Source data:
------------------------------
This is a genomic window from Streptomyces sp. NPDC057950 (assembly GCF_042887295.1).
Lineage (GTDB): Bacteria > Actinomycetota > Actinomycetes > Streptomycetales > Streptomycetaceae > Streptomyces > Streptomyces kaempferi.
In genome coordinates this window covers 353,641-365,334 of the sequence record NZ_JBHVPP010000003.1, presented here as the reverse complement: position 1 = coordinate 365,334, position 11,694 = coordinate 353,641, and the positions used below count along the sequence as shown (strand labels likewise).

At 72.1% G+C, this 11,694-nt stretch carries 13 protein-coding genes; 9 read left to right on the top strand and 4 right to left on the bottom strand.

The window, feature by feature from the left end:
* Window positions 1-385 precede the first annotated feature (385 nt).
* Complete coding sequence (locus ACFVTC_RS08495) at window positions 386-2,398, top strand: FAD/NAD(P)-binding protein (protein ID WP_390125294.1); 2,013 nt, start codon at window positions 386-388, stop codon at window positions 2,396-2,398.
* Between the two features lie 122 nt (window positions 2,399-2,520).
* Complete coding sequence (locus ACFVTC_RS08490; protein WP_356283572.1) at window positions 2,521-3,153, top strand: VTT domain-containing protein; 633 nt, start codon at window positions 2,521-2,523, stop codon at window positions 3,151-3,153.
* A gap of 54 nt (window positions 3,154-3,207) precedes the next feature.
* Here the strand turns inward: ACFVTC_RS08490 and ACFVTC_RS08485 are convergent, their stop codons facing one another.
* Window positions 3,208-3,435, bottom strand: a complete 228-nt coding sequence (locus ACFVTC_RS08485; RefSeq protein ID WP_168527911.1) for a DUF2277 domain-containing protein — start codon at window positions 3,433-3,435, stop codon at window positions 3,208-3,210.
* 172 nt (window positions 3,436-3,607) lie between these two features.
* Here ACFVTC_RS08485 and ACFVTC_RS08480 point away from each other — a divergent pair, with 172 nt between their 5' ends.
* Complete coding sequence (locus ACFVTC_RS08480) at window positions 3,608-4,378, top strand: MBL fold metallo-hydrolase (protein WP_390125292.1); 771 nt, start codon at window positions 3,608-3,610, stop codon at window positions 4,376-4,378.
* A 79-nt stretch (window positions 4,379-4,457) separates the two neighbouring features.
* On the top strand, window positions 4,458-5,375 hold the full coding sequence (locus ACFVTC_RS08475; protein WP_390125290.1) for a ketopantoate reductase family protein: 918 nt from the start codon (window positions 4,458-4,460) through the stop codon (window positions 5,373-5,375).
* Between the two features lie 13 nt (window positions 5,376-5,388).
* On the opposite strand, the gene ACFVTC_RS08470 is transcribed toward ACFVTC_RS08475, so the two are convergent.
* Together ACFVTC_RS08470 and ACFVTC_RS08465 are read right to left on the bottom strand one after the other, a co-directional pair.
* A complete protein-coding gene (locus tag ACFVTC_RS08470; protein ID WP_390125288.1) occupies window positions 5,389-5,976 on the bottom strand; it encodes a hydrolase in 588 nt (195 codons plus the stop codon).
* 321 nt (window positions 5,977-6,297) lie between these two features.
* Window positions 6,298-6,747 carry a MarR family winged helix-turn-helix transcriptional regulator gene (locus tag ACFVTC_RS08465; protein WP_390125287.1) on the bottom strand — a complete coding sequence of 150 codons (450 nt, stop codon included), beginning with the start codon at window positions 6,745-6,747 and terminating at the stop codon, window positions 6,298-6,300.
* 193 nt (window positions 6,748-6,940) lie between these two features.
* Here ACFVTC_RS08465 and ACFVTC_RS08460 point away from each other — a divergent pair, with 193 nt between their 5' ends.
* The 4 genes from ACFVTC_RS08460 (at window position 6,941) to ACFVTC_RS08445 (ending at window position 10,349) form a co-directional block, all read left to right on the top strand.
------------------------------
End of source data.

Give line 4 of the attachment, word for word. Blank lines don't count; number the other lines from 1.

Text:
At 72.1% G+C, this 11,694-nt stretch carries 13 protein-coding genes; 9 read left to right on the top strand and 4 right to left on the bottom strand.